> > network". I won't burden you with the details here (you can find them
> > at http://www.sciencemag.org/cgi/content/short/311/5757/88 if you're
> > interested), but I'm very proud of the paper, as well as Kossinets'
> > herculean efforts in performing the required analysis.
> > So I was particularly pleased when Ms. Pearson called me last week,
> > expressing her interest in writing a story for /Nature's/ online news
> > site. Having read Philip Ball's careful and insightful reports for
> > years, I imagined that /Nature News/ would be a great opportunity for
> > us to have a substantive but accessible news story written about our
> > work. And after speaking with Ms. Pearson for about two hours on the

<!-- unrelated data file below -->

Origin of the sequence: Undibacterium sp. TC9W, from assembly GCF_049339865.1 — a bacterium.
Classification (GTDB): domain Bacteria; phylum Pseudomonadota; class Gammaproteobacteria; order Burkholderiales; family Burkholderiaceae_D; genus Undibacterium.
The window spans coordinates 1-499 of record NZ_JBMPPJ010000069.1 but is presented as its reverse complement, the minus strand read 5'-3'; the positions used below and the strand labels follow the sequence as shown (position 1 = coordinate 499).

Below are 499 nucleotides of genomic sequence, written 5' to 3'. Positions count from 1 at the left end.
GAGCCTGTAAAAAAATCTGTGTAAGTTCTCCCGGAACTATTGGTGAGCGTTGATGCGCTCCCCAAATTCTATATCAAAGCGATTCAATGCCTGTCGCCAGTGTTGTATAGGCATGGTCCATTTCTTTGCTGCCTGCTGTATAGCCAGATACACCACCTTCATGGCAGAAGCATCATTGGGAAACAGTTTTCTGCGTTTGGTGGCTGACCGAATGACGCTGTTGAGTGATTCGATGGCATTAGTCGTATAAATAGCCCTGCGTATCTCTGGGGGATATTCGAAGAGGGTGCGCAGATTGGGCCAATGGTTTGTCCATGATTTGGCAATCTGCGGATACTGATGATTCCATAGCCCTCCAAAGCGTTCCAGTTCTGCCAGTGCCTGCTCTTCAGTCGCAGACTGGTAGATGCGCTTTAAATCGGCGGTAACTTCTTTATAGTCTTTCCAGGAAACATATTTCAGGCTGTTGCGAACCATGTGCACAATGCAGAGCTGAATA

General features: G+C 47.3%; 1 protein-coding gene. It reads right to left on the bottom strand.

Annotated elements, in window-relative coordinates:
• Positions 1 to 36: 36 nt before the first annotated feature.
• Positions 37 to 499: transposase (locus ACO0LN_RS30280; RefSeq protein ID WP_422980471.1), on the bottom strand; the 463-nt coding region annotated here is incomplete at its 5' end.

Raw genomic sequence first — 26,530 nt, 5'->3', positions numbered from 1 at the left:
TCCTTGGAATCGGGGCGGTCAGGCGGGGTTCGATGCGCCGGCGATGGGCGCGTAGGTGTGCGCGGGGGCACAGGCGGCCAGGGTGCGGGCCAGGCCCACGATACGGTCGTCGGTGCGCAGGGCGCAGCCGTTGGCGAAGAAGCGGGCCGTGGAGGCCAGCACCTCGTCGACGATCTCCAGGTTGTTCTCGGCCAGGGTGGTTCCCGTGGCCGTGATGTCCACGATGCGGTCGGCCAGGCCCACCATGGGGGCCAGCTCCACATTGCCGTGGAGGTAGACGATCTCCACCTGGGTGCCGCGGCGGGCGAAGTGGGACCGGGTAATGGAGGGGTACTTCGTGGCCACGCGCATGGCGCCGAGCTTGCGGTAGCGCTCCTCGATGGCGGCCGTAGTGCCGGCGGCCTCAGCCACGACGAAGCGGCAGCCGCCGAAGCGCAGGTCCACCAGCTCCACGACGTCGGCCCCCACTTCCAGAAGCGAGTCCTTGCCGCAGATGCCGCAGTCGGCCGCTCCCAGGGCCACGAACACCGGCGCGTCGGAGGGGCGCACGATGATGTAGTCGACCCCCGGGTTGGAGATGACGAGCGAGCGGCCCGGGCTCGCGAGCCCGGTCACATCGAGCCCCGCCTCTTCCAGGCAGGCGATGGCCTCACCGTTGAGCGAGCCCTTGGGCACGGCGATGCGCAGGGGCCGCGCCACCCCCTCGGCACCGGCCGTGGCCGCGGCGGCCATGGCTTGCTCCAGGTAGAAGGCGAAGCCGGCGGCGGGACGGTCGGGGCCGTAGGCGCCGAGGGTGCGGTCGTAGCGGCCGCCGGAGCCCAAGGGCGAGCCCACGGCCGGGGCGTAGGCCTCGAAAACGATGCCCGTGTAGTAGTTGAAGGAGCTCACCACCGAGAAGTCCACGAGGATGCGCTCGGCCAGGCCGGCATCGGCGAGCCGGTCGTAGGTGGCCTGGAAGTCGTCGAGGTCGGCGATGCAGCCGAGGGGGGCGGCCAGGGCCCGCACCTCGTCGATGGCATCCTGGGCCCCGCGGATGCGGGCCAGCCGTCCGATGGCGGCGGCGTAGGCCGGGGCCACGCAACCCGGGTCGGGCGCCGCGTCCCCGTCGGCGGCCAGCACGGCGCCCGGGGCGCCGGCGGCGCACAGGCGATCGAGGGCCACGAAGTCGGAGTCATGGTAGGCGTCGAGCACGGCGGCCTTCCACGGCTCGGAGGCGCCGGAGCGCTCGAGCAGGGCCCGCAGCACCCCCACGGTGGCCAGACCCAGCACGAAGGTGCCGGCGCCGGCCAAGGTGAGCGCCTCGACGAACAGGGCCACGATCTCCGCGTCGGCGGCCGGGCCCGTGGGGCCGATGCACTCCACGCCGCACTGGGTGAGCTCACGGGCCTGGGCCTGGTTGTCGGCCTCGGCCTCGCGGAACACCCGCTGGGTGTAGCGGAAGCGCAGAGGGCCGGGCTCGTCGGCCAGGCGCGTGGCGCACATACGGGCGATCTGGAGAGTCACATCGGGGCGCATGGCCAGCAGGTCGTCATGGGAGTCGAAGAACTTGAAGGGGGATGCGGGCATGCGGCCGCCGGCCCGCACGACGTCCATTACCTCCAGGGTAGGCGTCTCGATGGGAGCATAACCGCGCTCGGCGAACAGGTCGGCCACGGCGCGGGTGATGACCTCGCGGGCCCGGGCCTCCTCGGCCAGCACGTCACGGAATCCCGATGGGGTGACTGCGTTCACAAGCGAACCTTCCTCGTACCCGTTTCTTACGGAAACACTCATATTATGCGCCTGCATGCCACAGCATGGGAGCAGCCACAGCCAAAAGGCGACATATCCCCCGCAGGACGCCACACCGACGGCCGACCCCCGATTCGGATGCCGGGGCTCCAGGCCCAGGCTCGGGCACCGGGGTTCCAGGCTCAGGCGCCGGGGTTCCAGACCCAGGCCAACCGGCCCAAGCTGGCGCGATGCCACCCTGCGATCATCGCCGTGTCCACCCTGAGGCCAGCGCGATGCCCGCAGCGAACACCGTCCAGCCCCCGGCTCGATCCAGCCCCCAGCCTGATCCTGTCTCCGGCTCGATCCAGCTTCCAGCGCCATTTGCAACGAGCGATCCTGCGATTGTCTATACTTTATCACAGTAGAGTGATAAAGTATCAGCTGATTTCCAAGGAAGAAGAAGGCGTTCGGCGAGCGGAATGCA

> > phone, over two consecutive days, sending her some additional reading
> > material, and recommending (at her request) a number of other social
> > network researchers she could talk to, I felt pretty confident that we
> > would have exactly that. She asked lots of questions, seemed intent
> > on understanding my responses, and generally acted like a real science
> > journalist.
> > So imagine my surprise when monday morning I saw that our work had
> > been characterized as "bizarre" and "pointless" in a derisive fluff
> > piece by a fictional columnist. You can read it, which I recommend
> > you do, at http://www.nature.com/news/2006/060109/full/060109-1.html
> > (don't worry, it won't take long).
> > I'm not sure what offends me more: the snide, silly, and ignorant
> > nature of the column itself; or the weirdly unprofessional manner in
> > which Ms. Pearson conducted herself. If you actually read our paper,